There remains a deep enigma at the heart of social and cultural reality. This is that the individual experience of life, of culture, of society and narrative or communication – this is where the reality of culture and society actually exists. If you were to remove all people (or at least, minds) from the world through some catastrophic conflict or other accident, everything we comprehend as intelligible and real ceases to exist. The world itself does not cease to exist as a fact or concrete reality but the human world, our culture and its meanings and values, our entire predicated reality at this point ceases to exist. There will be empty streets, buildings, towns and cities, drifting ships and innumerable signs, artefacts and other evidence of our having been here but the value and essential meaning of this reality is only what it is where it is held and comprehended in a human mind, or many minds. The logical consequences of this is that the culture, society and world-at-large of object-relations and value-statements, of ideologies and opinions – this is all actually in itself nothing beyond the individuals who all hold it in their minds. This is “cloud storage” par excellence – the whole of global culture is stored in some sense “holographically” across the global population of individuals and not contained in total in any one person, or group.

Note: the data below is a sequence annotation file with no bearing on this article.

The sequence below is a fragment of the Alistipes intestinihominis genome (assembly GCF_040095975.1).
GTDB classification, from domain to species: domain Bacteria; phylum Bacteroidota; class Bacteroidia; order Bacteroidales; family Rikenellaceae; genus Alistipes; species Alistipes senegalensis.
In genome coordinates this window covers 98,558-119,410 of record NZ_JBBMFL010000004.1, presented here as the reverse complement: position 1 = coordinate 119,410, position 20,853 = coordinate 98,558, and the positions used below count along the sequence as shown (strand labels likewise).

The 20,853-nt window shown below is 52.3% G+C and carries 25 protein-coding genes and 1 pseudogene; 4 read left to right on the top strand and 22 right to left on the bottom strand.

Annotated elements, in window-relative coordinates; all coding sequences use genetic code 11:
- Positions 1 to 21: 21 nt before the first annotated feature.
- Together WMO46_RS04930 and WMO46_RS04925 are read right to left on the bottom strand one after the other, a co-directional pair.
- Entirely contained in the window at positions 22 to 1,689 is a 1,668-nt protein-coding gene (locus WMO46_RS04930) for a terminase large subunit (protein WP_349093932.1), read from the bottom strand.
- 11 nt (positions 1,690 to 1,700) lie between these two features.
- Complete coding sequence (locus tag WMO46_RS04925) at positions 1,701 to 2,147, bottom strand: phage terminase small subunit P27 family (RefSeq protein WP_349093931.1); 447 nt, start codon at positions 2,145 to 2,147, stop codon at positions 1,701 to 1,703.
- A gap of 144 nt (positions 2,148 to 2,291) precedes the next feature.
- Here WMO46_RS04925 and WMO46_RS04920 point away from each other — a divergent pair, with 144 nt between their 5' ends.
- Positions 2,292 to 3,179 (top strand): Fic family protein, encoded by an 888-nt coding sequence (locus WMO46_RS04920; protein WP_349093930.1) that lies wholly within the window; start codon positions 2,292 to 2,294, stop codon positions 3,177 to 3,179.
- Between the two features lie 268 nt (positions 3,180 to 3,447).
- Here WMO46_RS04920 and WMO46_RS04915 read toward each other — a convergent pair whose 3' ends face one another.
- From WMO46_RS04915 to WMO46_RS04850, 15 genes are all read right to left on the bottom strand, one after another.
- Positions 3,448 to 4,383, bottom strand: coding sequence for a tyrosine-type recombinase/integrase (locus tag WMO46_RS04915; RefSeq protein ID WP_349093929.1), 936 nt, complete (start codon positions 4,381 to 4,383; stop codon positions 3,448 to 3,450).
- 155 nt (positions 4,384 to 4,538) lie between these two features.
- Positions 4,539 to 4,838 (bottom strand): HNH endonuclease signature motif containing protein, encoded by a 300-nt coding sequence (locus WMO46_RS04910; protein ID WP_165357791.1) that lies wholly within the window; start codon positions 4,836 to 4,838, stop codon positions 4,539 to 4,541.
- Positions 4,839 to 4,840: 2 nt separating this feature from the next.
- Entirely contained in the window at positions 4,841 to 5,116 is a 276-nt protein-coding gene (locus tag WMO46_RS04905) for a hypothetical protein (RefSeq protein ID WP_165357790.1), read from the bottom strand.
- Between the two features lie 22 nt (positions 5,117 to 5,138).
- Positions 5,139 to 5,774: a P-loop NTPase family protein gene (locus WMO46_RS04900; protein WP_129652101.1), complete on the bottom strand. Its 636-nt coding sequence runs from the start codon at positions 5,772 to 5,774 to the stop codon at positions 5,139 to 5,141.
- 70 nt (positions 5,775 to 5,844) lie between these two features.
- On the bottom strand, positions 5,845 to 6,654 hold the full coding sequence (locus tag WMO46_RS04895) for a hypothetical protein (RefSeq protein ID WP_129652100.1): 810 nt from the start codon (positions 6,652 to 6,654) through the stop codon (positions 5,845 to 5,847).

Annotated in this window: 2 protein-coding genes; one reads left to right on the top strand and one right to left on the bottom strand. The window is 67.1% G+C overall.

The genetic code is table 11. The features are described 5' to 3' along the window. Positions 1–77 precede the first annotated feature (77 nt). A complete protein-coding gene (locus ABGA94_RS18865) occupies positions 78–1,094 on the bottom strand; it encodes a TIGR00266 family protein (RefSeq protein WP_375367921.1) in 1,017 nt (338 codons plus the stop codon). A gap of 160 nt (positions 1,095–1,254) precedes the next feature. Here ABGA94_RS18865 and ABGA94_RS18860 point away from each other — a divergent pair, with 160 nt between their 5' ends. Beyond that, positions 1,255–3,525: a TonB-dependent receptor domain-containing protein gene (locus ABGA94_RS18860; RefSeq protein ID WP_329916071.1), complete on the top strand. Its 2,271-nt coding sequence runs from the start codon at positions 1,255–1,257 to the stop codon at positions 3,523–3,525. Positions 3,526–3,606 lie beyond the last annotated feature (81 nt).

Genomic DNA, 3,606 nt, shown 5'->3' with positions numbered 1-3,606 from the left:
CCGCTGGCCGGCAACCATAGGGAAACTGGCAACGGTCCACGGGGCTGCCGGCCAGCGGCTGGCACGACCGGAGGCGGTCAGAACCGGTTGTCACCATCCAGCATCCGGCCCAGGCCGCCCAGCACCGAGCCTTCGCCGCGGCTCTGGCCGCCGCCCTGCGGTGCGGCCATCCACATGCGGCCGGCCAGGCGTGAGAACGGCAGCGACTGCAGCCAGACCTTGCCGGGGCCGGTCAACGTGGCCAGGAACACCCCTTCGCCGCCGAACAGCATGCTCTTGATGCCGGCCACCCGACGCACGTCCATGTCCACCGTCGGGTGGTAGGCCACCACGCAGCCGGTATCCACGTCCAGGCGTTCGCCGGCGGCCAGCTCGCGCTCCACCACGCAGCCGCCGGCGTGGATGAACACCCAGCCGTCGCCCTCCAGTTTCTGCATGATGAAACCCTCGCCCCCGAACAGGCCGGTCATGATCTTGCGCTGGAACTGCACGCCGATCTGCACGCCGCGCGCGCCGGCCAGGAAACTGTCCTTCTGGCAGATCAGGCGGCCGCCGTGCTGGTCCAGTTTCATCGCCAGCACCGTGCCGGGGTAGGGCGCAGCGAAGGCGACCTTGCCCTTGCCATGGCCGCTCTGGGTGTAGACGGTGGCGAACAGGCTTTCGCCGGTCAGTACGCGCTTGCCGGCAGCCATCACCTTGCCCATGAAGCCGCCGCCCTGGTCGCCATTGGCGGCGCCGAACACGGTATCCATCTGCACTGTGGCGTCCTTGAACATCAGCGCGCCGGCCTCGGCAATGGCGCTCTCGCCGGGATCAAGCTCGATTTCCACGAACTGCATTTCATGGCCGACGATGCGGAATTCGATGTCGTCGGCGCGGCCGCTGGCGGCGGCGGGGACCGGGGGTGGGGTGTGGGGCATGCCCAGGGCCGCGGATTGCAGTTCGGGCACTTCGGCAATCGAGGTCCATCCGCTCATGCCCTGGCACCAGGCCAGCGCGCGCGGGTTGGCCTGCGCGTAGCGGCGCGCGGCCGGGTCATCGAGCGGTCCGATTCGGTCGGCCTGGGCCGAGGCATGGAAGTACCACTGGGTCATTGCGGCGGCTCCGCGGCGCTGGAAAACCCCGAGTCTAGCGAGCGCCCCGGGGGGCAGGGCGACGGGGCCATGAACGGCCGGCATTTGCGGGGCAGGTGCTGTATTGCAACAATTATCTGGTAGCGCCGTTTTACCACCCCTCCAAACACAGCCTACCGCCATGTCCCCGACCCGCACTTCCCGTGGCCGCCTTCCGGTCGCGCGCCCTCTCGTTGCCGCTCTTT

It may also be arguable that the individual that is in such a fundamental way composed of the accumulated thoughts, ideas and concepts available to them through whatever communications channels may exist – the individual actually represents a fundamental non-self. Buddhist psychology arrived at a similar conclusion a long time ago. What does exist and is unique to an individual is their capacity for creative and reflexive interaction with the world around them but almost the entire mental contents and psychological subjectivity of the individual is itself always derived from elsewhere. This leads to the conclusion that the psychological self is itself so deeply intertwined with the world from which it accumulates its ideas and opinions that it is in itself actually profoundly empty and void, not in any emotional sense negative but certainly insubstantial. The source of the great enigma here is that the collective self and cultural reality is itself nothing beyond the individuals of which it is composed but these individuals are also themselves almost nothing beyond the expression and storage of the collective, cultural self. Where I say “almost” in the previous sentence I have something very specific in mind: there is a subtle, simple and yet quite sophisticated duality of identity apparent in this systemic symmetry of self and culture. In the same sense that the individual may make creative choices from the range available to them, there is an emergent complexity of social and cultural or communications systems expressed as a creative drive or tendency in the global systems and culture of which individuals are a part. This creativity can be destructive, purely generative or anywhere in-between but it is regardless a result of the energy-flows, existential necessities and accelerating complexity of our cultural and technological world.